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Comments

  1. Martin Brinkmann said on February 8, 2012 at 11:03 am
    Reply

    The issue that I have with that approach is that not saying anything keeps people guessing which could turn into bad public reception. Instead of not communicating, Microsoft could have simply stated that they have made the decision to showcase Metro for now as it is something new, and because they need to get developers on board to produce contents for it.

    Instead, they make it look as if everything is about Metro, and that desktop users need to cope with it.

  2. Nebulus said on February 8, 2012 at 12:18 pm
    Reply

    Because they are ashamed of it ? :-)

  3. Paul(us) said on February 8, 2012 at 3:15 pm
    Reply

    Maybe Microsoft is learning from the past arrogance (Like the comment that the company already knew about the majority of bugs reported by testers) / mistakes like windows 95, millennium edition, Vista and is fearing with windows 8 again a fiasco in epic form.

    1. JohnMWhite said on February 8, 2012 at 5:42 pm
      Reply

      If they do fear that, you’d think they would be more forthright in what they are trying to achieve. They are letting the world do a lot of interpretation and speculation for them and little of it is good. Look at Mike’s article from yesterday, which was trying to prop up Windows 8 and its interface with pretty much nothing but speculation and hope. It was received rather critically and it’s not because Mike is a bad writer or something, it’s because people are already making up their mind about what they have seen and handled so far, and Microsoft is not really making an effort to control the narrative.

      It’s probably a good thing they are not flooding us with the overbearing hype that accompanied Vista and 7, but I don’t see how it can be so difficult for a company of such size and experience to at least approach a middle ground by this point.

  4. Robert Palmar said on February 8, 2012 at 7:38 pm
    Reply

    As much as Microsoft sees Metro as the future
    it should find a seamless way to introduce it over
    time and through more than one version of the OS.

    For Windows 8 a method to quickly change the UI
    between Metro and the classic desktop should exist.

    Microsoft might think of removing itself from its
    marketing straitjacket of marketing the same OS to
    consumers and enterprises where I see initially rejection
    of all things Metro as presently formed for the work environment.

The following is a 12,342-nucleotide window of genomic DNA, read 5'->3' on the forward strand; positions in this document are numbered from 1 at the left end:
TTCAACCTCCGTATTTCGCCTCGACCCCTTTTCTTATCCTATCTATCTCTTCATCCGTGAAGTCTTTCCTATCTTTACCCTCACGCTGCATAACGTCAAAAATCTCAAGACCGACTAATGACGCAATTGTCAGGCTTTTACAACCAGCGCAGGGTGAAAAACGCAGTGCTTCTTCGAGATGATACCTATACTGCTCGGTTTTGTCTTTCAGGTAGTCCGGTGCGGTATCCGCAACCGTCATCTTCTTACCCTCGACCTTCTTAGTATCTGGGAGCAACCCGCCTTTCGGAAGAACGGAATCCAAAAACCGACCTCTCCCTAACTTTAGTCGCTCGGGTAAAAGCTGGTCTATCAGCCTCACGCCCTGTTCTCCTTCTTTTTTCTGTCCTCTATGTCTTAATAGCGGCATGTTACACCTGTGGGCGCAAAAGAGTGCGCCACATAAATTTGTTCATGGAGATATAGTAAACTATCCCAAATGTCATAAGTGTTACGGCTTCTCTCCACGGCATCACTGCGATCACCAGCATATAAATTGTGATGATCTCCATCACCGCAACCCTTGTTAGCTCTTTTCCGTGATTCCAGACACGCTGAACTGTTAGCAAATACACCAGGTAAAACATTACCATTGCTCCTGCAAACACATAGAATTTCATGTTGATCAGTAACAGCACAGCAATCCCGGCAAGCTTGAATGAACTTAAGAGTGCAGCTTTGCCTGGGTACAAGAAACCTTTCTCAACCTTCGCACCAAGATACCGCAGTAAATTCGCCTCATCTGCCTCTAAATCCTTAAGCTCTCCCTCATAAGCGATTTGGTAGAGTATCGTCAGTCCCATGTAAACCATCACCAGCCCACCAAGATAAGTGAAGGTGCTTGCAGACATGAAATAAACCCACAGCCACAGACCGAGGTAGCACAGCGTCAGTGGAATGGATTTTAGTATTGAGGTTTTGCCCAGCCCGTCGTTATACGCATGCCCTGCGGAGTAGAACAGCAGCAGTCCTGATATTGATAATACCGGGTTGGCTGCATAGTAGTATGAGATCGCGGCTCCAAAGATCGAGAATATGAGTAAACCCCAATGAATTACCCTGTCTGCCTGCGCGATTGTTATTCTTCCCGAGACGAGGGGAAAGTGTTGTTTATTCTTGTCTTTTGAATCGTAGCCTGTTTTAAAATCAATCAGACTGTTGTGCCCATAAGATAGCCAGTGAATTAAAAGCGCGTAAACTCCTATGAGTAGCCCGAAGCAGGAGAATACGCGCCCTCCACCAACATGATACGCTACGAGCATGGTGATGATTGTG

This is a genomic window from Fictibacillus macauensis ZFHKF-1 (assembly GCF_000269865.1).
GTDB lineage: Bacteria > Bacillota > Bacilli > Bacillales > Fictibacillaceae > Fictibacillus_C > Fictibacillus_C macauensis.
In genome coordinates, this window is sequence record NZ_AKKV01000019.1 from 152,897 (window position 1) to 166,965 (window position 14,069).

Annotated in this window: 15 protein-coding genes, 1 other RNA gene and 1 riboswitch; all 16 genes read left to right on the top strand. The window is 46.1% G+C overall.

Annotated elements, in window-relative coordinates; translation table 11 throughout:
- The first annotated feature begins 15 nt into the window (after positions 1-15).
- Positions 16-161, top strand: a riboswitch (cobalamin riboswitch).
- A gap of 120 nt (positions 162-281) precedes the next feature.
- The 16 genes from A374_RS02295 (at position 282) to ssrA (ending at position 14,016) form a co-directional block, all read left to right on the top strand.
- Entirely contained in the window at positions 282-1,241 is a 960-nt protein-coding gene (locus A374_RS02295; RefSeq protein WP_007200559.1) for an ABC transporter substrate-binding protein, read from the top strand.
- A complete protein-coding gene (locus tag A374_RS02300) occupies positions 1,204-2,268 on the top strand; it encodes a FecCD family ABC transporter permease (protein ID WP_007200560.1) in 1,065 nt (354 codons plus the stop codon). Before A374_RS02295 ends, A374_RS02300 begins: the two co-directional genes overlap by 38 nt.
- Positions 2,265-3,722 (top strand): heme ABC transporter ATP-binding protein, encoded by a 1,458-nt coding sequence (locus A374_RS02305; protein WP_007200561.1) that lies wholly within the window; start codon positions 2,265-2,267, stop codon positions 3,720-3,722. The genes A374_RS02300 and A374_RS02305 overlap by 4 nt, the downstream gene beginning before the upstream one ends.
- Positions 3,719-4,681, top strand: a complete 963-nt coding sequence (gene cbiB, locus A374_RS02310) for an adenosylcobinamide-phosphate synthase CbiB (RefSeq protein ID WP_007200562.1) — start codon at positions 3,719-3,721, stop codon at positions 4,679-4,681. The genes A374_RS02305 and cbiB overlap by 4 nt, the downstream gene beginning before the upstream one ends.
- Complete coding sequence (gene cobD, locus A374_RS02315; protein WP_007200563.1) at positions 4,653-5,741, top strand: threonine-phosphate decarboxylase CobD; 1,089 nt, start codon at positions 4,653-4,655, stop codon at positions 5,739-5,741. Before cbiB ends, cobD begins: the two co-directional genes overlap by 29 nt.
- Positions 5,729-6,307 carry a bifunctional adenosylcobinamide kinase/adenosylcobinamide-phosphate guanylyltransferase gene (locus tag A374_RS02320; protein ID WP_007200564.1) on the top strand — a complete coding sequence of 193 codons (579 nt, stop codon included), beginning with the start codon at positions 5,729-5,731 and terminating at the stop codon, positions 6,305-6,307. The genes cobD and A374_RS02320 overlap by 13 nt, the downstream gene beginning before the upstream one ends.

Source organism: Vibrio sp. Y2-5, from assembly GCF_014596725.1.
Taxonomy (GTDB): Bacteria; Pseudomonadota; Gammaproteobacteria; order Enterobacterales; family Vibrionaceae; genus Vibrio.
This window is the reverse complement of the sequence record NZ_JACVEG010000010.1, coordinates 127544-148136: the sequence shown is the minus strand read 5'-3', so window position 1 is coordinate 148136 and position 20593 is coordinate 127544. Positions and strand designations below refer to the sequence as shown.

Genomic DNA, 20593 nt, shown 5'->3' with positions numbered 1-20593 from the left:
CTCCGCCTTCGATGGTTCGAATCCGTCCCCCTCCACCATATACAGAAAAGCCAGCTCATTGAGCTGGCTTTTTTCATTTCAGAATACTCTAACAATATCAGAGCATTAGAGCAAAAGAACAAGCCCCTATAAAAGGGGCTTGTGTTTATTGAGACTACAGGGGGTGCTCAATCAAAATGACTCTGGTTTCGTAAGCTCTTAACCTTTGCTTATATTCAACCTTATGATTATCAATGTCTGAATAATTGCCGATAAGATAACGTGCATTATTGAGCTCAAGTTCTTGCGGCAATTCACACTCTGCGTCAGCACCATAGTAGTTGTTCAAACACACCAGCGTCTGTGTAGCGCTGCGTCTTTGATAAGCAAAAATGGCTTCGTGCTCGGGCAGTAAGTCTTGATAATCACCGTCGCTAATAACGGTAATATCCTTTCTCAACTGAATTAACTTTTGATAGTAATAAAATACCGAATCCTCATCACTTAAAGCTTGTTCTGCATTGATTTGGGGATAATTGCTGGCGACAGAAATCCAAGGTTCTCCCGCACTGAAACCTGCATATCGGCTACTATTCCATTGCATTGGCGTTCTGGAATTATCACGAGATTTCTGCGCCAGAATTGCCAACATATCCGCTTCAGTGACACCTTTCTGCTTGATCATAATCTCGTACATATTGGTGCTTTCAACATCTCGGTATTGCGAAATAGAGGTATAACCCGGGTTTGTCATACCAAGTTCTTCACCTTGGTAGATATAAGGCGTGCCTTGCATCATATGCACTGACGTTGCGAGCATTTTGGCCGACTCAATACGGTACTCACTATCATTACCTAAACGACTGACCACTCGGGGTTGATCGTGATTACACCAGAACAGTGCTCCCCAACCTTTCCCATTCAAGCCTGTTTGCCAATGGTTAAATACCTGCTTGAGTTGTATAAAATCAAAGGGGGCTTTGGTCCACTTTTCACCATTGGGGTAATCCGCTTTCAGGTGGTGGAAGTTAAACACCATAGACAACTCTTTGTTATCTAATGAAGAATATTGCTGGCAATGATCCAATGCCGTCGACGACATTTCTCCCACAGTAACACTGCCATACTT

Enterprise versions of Windows 8 should default to the desktop.
    Consumer versions can default to Metro with and easy option
    to revert to the classic desktop and back again to Metro.

    Metro will likely be a hit on tablet devices and
    as more and more people use those devices that
    familiarity with drive increased use of Metro on their PC.

    As users become more familiar with Metro and
    as Metro improves with apps for programs by Windows 9
    all versions of Windows can default to that refined Metro UI.

  5. alfie said on February 8, 2012 at 8:02 pm
    Reply

    if it STILL doesnt preview photoshop psd format then they can whistle for my money!!

  6. Leslie said on February 9, 2012 at 2:28 am
    Reply

    Good article.

    I find it very interesting that Microsoft have been very quiet to date and that is to their advantage. Why, because it means they can change their mind. I am in no doubt that things like custom defaulting the desktop etc was not on their radar, their arrogance is such that it did not occur to them.

    From that perspective, the Developer Preview has been a success in that the majority of developers have given their feedback which I think surprised the powers that be. The good news is that this allows Microsoft to change their mind and tone down their initial approach whilst saving face because they never actually committed to anything on paper.

    But this can all be undone with the Consumer Preview. Once this arrives many more people (read non-developers) will try it out as most likely it will appear on the Cover Disc of many magazines.

    If the general feedback at this time is negative, then Windows 8 is dead on arrival. It reputation will be tarnished even more so than Windows Vista.

    So the question remains, just how brave and stupid are the new head-honchos at Microsoft ? Lets wait and see …….